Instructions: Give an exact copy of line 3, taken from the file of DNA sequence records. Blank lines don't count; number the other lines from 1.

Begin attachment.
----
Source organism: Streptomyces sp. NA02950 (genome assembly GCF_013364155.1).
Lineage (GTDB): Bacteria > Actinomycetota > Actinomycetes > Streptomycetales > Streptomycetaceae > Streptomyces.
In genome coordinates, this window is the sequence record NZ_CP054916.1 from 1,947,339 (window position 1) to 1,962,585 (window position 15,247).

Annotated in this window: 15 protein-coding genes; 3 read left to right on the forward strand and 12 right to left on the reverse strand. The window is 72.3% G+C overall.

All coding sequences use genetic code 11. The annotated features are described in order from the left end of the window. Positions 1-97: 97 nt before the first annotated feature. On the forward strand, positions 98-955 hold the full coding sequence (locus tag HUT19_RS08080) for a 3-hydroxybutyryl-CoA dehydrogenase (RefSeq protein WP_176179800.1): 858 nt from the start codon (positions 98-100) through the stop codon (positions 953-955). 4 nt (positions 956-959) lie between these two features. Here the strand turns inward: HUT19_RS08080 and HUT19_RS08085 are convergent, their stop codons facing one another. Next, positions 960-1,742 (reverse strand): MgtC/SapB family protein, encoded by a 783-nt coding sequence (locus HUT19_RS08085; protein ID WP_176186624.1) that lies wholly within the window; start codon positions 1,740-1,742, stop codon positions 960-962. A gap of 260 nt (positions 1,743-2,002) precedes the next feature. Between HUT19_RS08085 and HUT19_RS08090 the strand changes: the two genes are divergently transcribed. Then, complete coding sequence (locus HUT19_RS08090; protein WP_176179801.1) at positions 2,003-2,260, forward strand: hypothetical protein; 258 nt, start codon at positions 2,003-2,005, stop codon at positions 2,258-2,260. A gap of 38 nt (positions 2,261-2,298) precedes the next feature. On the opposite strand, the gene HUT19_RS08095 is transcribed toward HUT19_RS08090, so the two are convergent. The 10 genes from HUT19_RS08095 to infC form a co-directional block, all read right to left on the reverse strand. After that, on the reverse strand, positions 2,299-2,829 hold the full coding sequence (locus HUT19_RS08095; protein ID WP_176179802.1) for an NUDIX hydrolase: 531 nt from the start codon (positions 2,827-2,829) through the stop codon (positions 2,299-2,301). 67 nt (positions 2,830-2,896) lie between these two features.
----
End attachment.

In genome coordinates, this window is the sequence record NZ_CP054916.1 from 1,947,339 (window position 1) to 1,962,585 (window position 15,247).